“You can’t possibly go through a career in retail without learning something from every single store you go into,” he says. “I’ve been in different countries and seen things like an orange juice machine and thought, ‘That could work very well for us’.” The biggest piece of inspiration Charman has ever received came from a tour of Ireland courtesy of Spar, where he saw in-store butcheries and resolved to give one a go, to resultant success.
This year, as always, he will look at what retailers are doing and learn from them. “The biggest challenge in the next year is the display for unhealthy products,” he says.
Make sure customer service is 100%
When Dipak Shah bought his business in Camberley, Surrey, the introductions were made by his friend, recommending him to the previous owner and highlighting the opportunities to him as well. “They knew the people who owned it and they had a similar business themselves,” Shah recalls. “They knew this was the right business for us and they helped us get the business. The person who owned it gave us great training and financial support.”
That help and insight helped to make Shah the retailer he is today, supported by his wife and children, his paper boys and drivers, his suppliers at Smiths News and his local community. “Our main business is newspapers and getting involved in the community, so Smiths News has played a pretty important part for us, providing lots of incentives. Their service has been excellent since we’ve been here.”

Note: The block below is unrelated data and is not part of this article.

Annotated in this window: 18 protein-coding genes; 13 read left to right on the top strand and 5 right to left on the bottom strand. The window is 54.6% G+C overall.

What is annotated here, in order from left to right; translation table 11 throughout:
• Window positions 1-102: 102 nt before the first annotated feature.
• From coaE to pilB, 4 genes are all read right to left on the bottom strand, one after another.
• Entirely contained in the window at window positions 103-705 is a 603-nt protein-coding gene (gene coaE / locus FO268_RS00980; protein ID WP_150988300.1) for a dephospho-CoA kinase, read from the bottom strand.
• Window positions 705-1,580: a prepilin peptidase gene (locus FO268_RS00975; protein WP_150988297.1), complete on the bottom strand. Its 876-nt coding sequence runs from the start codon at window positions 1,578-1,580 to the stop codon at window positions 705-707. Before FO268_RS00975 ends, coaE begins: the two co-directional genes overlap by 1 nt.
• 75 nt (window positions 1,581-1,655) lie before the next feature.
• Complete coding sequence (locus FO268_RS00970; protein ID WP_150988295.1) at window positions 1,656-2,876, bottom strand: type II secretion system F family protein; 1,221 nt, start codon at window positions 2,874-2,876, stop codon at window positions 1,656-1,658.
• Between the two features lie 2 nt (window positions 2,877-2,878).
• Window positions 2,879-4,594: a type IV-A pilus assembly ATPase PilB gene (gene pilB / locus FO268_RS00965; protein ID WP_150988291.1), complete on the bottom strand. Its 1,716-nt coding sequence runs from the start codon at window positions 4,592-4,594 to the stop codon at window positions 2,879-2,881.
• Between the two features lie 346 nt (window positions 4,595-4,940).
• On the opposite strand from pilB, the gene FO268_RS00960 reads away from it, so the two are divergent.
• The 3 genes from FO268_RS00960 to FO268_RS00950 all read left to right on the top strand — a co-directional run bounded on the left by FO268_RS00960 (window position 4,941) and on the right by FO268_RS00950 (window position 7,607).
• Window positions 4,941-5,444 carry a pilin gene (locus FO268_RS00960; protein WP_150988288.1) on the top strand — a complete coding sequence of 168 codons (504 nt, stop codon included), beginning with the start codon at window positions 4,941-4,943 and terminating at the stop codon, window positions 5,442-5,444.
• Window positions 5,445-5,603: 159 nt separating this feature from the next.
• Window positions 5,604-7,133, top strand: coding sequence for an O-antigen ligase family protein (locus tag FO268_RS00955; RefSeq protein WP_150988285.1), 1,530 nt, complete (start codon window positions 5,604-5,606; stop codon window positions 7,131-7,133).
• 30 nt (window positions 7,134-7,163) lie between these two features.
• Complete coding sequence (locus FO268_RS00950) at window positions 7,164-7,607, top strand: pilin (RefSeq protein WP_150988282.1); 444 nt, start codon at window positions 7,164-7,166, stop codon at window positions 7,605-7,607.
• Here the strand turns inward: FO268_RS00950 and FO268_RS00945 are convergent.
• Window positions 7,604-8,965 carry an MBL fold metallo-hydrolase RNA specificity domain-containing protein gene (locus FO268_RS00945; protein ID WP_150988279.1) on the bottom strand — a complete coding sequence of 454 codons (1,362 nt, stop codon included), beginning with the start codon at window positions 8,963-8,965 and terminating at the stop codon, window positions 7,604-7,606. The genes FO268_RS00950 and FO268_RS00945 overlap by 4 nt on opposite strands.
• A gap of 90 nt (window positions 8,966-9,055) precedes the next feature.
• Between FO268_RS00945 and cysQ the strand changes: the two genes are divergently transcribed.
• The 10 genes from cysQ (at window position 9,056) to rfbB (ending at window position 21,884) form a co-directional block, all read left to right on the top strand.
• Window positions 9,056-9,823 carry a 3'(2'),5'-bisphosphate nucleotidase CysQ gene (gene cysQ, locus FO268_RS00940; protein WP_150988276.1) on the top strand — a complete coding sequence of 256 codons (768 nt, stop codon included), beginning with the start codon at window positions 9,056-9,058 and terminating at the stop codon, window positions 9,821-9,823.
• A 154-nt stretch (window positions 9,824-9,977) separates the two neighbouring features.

Five best pieces of advice
1 DIPAK SHAH “Always make sure that customer service is 100%. Keep up with what’s happening in the market and provide the best service.”
2 DAVID CHARMAN “Going into other stores and seeing what people have done and done well is the single biggest investment that anybody can make in their business, because there are always things to be cribbed, copied and improved upon.”
3 AJ SINGH “I love trying different stuff and quirky stuff, especially if it’s good for the environment. Don’t be afraid to add a bit of theatre or to have a premium product and shout about it.”
4 JEY SIVAPALAN “Before you buy a store, check the target market, what the parking availability is and the local scene. That way, you will know what to offer your customers.”
5 AMRIT SINGH: “The best thing about this industry is the people. Engage with them and become a part of the community.”
This piece appeared in the 12 March 2021 issue of Retail News. To get the latest issue, subscribe here